Frequently while working with students I asked, “what do you shoot?” or “what do you think I should get?”
My usual response, “it depends, let’s talk!” There are a lot of considerations when choosing your personal handgun. While it can be confusing here are a few tips for choosing the right handgun for you.
First let’s talk about safety.
Anytime you are around firearms, always follow these safety rules.
Treat all guns as if they are loaded and always perform a clearance check. Anytime you are around firearms assume they are loaded, and YOU physically check the firearm to make sure it is unloaded.
Never point your firearm at anything you aren’t willing to destroy. You should pay particular attention to the muzzle end of the gun. Think as if there is a laser attached to your gun. Anything that laser touches, someone or something will be harmed or destroyed.
Keep your finger off of the trigger and outside of the trigger guard until you are on your target and ready to shoot. This one can be a challenge. When we were young we would grab a Nerf gun or squirt gun and blast away. We must retrain our brains that when we pick up a gun keep the index finger off the trigger and rest it along the slide until we are ready to take a shot.
Know your target and what is beyond. Be aware of not only what’s behind your target you need to be aware of what is beside, and in front of your target (also around the target).
Safe Storage is YOUR Responsibility. You firearm is your responsibility. When it is not in your control you must keep it secured in a safe or other location where NO one, expect your, has access.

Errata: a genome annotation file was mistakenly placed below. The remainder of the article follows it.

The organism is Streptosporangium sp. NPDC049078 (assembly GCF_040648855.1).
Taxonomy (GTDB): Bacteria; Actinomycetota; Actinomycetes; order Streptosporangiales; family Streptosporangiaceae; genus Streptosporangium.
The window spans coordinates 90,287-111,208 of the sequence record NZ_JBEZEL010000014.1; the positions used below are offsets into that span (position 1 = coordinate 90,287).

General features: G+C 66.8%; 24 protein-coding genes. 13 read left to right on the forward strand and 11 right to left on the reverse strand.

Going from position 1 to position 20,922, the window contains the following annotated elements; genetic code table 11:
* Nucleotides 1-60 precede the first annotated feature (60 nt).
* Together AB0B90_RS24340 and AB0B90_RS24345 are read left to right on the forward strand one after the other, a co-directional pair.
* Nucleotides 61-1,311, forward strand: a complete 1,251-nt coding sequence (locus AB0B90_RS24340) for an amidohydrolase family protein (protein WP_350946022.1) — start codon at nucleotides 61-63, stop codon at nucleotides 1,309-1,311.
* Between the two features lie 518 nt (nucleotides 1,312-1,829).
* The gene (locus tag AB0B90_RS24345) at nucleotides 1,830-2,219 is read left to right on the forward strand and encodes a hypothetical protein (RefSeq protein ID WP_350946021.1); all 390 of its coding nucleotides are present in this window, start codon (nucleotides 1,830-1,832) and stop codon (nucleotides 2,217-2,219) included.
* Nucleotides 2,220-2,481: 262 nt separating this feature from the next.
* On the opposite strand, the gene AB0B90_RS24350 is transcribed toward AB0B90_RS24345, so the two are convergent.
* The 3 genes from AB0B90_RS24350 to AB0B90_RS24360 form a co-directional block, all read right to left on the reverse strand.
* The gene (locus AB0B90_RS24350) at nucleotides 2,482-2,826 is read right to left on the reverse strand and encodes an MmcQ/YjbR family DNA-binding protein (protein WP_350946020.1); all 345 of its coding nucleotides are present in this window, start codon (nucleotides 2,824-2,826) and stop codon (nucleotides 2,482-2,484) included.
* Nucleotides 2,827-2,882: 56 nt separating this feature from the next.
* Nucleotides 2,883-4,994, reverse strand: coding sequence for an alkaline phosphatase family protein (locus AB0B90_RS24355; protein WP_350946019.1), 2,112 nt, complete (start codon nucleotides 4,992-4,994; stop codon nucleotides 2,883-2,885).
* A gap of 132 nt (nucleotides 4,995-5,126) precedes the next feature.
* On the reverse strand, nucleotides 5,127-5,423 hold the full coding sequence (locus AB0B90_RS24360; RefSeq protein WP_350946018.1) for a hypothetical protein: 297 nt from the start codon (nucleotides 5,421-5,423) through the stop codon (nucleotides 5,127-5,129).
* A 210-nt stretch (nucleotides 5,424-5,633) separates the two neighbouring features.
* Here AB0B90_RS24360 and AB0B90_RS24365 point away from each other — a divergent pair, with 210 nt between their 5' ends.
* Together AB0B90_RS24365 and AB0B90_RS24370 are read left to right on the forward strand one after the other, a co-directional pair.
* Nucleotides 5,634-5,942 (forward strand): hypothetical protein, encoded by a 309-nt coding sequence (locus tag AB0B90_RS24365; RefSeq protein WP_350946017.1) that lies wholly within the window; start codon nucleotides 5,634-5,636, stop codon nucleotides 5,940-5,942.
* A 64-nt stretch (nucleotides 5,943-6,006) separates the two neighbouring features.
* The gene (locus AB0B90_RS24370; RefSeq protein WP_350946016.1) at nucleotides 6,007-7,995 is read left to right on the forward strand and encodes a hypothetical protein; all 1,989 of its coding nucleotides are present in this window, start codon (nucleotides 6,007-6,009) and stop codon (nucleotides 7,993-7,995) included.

Now that you have made the decision to buy a gun, you need to consider several factors in order to decide what type of gun.
This an important tip in choosing the right gun for you. Also don’t forget to purchase basic equipment including eye and hearing protection, a good cleaning kit and a range bag.
Tips for choosing the right handgun include, Why do you want a gun? There are a variety of reasons people choose to purchase a gun.
Recreation – Shooting is a fun and rewarding hobby. Shooting is also a perishable skill! You can maintain and improve your gun handling skills by regular training. A large caliber gun is not needed for plinking. It is a lot of fun and you can get a lot of practice with a 22 caliber handgun.
Self protection/home protection – A gun must be reliable, safe, comfortable and easy to carry. Your size, shape, occupation, clothing style are all considerations when choosing a firearm! If you are to planning on carrying a firearm, consistent practice with a reputable Instructor is a must if you are new to firearms a reputable instructor is a must. Your instructor can also help you with the process of choosing the right gun for you.